It is Often Said that History Repeats Itself.
Once more, the Filipino people finds itself at the crossroads of history. A hundred years since Marcos, soldier, lawyer and former President, was born.
Forty-five years since American-style republicanism had to give way to constitutional authoritarianism. Thirty years since in a peaceful uprising in EDSA, Filipinos of all walks of life hopefully decided that it was time to usher in a new democracy.
But to us and our generation, these events paradoxically remain so distant, yet so real in our time and age. Marcos is buried with fellow soldiers and presidents. There is a talk of martial law once more. EDSA is remembered like a broken promise long foretold. And it irks me to hear that the blame is upon our generation, for forgetting and forgiving, for fake news and alternative truths, for being undiscerning and naive to the lessons of the past.
They say we forgot. They say we forgave too soon. They say we betrayed the gains of a peaceful revolution that placed our country on the map and acquiesced ourselves to a rewriting and retelling of recent Philippine history.
The generations ahead of us point fingers at us, castigating us for lending an open ear and rallying a clenched fist in support of a strong leader as if we were ready to give up our freedoms for a strongman. Seems like a déjà vu, 100 years since Marcos, 45 years since martial law, 30 years since the adoption of a new Constitution, seems like history is ready to repeat itself.
What they don’t know is we haven’t forgotten or absolved anyone. We haven’t betrayed or given up everything. EDSA was a legacy we had hoped to be proud of in our time, yet it also meant the return of an oligarchy that has elevated personal and corporate interests higher than that of an ordinary Filipino.
It is not that we have forgotten the past. It is because we rather want to put our hopes in the future. It is not that we have not learned from the past. It is because we believe we can do more to create a better future.
EDSA could have been the dawning of a new democracy, but it only led to the restoration of oligarchic interests that has metamorphosed into an empty shell of liberal democracy. We pay lip service to the heroes of old, yet we seek more of our own comfort, and the convenience of our politics, shaping it into our shameless dogmas of political self-righteousness.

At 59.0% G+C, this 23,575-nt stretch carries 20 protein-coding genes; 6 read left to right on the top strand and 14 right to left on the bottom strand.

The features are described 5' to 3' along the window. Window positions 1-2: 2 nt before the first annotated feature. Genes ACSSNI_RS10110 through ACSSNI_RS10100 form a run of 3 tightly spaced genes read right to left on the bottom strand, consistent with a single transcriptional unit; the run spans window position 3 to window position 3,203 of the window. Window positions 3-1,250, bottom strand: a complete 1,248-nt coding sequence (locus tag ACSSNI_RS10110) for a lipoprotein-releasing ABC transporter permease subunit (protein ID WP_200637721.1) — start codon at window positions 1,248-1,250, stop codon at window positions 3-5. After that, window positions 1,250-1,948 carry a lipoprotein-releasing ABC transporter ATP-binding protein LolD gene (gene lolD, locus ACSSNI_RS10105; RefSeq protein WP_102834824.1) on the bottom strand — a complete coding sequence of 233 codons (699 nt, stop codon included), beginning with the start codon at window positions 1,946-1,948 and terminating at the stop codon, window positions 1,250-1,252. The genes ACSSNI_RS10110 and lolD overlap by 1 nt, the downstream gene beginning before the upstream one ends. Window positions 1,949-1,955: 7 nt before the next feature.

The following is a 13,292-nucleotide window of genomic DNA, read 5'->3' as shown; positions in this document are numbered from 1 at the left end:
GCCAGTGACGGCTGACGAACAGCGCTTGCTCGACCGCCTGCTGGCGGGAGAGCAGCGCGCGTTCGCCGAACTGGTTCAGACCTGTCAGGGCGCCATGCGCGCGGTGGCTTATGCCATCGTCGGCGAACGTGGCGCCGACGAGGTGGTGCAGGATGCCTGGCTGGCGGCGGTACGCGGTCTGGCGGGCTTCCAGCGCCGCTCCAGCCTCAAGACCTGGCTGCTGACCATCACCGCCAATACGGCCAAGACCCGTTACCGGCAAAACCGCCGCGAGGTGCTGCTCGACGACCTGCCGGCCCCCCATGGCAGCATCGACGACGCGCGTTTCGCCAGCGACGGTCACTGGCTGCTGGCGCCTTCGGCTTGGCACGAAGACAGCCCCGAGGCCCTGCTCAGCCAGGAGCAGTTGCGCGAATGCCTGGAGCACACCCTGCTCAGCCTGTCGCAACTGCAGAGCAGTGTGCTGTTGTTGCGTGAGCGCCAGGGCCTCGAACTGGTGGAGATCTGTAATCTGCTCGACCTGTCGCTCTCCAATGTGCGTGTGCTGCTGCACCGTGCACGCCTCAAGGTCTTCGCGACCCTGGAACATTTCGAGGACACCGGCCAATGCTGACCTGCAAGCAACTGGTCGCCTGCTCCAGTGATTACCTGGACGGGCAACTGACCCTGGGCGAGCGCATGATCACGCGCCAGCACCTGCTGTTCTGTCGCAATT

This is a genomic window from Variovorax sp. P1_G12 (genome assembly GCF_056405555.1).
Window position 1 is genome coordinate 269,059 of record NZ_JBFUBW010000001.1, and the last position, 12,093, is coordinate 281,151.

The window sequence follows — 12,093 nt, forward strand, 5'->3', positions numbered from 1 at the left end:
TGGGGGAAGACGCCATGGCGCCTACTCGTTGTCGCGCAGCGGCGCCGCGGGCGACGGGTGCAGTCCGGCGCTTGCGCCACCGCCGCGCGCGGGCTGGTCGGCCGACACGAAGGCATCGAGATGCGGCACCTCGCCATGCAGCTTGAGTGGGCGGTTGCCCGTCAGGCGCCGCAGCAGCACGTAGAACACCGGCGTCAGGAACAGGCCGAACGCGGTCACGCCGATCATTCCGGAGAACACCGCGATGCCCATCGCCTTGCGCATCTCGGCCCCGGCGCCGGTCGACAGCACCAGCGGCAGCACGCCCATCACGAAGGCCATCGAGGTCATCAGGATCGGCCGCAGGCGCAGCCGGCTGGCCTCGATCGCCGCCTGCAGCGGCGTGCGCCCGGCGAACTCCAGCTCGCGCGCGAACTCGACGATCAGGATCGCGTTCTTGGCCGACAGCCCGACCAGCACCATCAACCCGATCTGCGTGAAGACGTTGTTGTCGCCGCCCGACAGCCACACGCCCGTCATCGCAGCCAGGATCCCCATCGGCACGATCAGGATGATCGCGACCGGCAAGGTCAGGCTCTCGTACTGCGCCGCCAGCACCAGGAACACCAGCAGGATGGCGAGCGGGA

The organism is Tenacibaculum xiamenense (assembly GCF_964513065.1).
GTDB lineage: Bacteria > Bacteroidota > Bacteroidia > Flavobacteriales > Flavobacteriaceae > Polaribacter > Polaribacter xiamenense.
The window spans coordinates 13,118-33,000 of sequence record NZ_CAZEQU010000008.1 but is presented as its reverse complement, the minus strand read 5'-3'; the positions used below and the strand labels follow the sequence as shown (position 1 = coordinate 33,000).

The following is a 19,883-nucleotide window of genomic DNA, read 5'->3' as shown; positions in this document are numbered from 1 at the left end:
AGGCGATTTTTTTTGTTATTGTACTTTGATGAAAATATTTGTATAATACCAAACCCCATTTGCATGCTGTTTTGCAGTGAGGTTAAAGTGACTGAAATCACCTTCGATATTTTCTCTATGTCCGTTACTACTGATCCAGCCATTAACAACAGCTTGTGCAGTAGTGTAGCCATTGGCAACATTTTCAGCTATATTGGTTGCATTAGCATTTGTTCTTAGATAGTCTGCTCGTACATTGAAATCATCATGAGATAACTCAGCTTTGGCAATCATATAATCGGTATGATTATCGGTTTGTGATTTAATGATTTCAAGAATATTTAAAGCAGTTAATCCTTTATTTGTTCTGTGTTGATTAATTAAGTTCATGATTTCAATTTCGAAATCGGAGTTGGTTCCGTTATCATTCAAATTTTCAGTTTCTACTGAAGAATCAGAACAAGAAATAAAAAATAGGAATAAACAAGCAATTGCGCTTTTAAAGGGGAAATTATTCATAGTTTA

They betrayed EDSA and yet they blame the betrayal on us. They painted Marcos in the darkest of colors and canonized the leaders that followed – even when now we know what they have accomplished pales in comparison to the achievements of those long twenty years.
Marcos had his mistakes. The adage, power corrupts and absolute power corrupts absolutely, may be true for him and his time. But isn’t it true that the infrastructure that he builds, the specialty hospitals he started and the legal volumes of presidential decrees – remain useful and relevant to our times? I wish I could say the same for the president who came to power after him.
Don’t get me wrong. It is not for me to absolve the sins and excesses of the past. Those who have been pained, those who have been injured, must have the justice that they deserve.
But look at where excessive partisan politics had led us? Are we any better than before? Yes, there is no price for our regained freedoms. But how come we forgot that with it comes our civic responsibilities?
It is good to learn from the past, not so that we will not repeat its mistakes, but because we now know we can be and we can do better.
Because we are Filipinos.
In the end, it is false that history repeats itself – the foolish is bound to repeat its mistakes, the wise make history and inspiration for future success.
Love our country. Pray for our leaders.